Biblical Evidence For Women In Church Leadership


Part I

Biblical Evidence For Women in Leadership 

Kevin Simington

The role of women in the church is a complex issue which continues to be hotly debated by Biblical scholars and church leaders. While it is true that some participants in the debate are strongly influenced by either feminist or chauvinist philosophies, there are also many sincere Bible scholars on both sides of the debate who have arrived at their positions as a result of rigorous study of the scriptures.

Given the fact that greater minds than ours continue to disagree, it would be arrogant for a person or church to assert that they have arrived at an irrefutable, definitive resolution of the issue. On the other hand, the complexity of the issue should not paralyse us. It is essential that individual churches arrive at a theological stance on the issue in order to determine their own policies regarding the ministry of women in their midst.

This paper proposes a theological stance regarding the role of women which is hermeneutically rigorous and affirms the theological inerrancy of the Bible. In so doing, it acknowledges that others within Christendom may hold a different opinion. Love and respect should prevail in discussions of this issue.

  Over the next five weeks I will be examining the scriptures in order to deal with two crucial questions:

  1. Is there any Biblical evidence for women in leadership among God’s people?
  2. How should we interpret Paul’s seemingly prohibitive statements?





The clearest example of a woman in leadership is Deborah who, in Judges 4:4, is said to have been leading Israel. The Hebrew word for “lead” used here is “shaphat” which, according to Strong’s Exhaustive Concordance Of The Bible, means “to judge; to govern“. Clearly, the people perceived Deborah as their leader, and God was using her in this position, for the next verse tells us: She held court under the Palm of Deborah between Ramah and Bethel in the hill country of Ephraim, and the Israelites came to her to have their disputes decided.  The next verse (v.6) sees her summoning the military leader, Barak, and giving him commands. In all of this, she appears to have exercised the same kind of godly authority among the people as did Moses and the male judges of her era.

Some critics point to Deborah’s song of praise in Judges 5, where, after Israel’s victory in battle, she proclaimed: the princes of Israel take the lead. This, it is claimed, is an indication of Deborah’s subservience to the male leaders of Israel. Two things must be said at this point:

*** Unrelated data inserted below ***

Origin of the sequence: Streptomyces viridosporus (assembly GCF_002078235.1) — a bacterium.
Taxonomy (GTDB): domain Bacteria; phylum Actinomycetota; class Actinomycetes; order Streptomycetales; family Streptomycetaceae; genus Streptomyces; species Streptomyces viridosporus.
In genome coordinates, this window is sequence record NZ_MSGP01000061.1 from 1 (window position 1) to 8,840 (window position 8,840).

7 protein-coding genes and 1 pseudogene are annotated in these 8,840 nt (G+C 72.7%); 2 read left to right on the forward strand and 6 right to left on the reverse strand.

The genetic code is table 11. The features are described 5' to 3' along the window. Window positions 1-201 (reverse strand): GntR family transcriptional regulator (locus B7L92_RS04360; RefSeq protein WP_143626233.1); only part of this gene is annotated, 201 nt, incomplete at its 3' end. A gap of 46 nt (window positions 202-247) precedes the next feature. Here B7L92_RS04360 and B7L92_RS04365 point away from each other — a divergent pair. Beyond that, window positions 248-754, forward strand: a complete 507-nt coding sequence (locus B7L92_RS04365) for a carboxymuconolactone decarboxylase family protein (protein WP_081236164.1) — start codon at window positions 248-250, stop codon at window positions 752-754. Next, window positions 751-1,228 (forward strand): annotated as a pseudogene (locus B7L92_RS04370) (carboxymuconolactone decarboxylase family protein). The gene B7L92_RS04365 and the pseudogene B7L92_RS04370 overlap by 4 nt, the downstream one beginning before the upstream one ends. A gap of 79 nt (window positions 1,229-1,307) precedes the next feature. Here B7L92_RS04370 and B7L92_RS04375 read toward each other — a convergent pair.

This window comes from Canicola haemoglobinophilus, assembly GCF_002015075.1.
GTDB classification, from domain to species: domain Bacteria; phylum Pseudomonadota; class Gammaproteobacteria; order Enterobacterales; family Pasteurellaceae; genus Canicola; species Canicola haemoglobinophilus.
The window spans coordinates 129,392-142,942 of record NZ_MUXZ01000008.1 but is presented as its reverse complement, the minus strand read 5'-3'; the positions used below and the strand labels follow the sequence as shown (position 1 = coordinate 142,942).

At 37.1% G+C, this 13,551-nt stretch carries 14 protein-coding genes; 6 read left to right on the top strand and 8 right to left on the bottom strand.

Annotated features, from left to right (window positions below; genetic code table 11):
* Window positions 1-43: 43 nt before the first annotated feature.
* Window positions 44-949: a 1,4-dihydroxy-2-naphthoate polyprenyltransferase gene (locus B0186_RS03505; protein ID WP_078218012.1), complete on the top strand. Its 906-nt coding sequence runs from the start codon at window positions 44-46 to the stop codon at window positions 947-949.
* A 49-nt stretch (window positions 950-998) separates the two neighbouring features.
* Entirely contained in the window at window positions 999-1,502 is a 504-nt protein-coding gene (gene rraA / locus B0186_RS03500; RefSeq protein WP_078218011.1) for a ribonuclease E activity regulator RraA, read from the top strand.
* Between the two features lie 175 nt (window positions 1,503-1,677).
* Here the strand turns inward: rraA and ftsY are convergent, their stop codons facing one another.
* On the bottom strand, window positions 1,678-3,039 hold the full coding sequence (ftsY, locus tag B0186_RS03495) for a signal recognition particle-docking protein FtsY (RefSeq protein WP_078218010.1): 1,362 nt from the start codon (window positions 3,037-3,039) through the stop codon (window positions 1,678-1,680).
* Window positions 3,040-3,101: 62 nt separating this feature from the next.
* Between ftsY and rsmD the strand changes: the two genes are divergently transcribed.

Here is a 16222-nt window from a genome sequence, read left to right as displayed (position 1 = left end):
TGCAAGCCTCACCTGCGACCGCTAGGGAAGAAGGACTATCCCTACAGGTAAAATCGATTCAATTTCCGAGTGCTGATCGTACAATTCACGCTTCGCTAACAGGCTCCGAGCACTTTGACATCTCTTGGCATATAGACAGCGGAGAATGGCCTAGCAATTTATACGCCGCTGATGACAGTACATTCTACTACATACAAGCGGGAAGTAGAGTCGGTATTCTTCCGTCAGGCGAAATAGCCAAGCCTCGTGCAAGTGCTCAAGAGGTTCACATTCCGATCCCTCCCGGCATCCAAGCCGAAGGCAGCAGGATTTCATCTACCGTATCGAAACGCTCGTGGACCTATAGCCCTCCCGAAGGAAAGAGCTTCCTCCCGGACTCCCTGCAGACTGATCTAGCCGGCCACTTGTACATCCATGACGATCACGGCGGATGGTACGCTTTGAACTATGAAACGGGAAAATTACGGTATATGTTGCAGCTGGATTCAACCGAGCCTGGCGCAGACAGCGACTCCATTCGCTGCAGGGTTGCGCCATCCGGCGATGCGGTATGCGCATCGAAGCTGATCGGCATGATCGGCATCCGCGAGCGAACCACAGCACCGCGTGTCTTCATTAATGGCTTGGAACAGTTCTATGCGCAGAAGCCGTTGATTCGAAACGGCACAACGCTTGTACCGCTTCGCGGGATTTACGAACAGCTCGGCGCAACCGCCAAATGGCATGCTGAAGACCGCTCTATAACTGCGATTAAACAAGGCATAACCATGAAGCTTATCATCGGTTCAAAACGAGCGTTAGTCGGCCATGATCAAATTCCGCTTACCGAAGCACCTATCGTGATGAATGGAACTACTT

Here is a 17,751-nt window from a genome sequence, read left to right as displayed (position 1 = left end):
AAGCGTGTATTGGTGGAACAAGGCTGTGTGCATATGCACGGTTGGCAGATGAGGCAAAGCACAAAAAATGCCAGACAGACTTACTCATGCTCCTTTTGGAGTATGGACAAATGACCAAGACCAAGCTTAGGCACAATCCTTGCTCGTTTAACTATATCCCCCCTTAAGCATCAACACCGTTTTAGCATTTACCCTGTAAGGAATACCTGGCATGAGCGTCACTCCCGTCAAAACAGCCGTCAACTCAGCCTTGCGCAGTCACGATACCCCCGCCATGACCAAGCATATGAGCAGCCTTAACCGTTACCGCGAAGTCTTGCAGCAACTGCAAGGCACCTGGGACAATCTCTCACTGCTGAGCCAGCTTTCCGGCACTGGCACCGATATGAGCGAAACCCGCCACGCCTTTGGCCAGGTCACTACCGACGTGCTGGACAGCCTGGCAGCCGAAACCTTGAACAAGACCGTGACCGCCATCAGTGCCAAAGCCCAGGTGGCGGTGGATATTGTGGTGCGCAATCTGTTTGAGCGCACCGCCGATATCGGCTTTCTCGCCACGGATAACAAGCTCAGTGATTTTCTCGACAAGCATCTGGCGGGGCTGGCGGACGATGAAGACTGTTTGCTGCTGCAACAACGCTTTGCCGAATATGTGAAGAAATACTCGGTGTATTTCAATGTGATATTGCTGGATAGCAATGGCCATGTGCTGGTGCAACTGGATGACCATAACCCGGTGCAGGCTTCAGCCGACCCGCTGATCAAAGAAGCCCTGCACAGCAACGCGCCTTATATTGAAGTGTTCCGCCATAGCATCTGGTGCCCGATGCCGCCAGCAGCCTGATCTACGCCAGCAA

1. The princes of Israel were a class of nobility within the nation; a wealthy aristocracy by virtue of their birth, rather than as a result of any call of God.
  2. Traditionally it was these princes who captained the armed forces in battle. This was true not only in Deborah’s time, but also during Moses’ leadership and right throughout Israel’s history.

Deborah’s praise of the “princes of Israel” is, therefore, simply a recognition of their front position in the battle lines, and does not undermine her God-given authority as Israel’s leader.

Some people point to the fact that there is no specific mention of God having appointed Deborah as leader, and suggest that she is in such a position illegitimately. It needs to be said, however, that several of the male judges are documented without any recorded call of God (Shamgar; Abimelech; Tola; Jair; Ibzan; Elon; Abdon;). The omission of such a recorded call cannot be used to infer that they were not appointed by God. In fact, the whole narrative of the book of Judges clearly infers that ALL the judges were raised up and used by God. The overwhelming theme of the book is the sovereignty and compassion of God in raising up leaders to deliver and guide the nation in times of crisis. Deborah is one such leader, and the fact that her narrative is one of the longest in the book shows in what high regard she was held. 

The example of Deborah is a major problem for those seeking to substantiate, from the scriptures, a completely subservient view of the role of women in the church. But she is not the only biblical example of women in leadership in God’s church. Next week we will examine several others.

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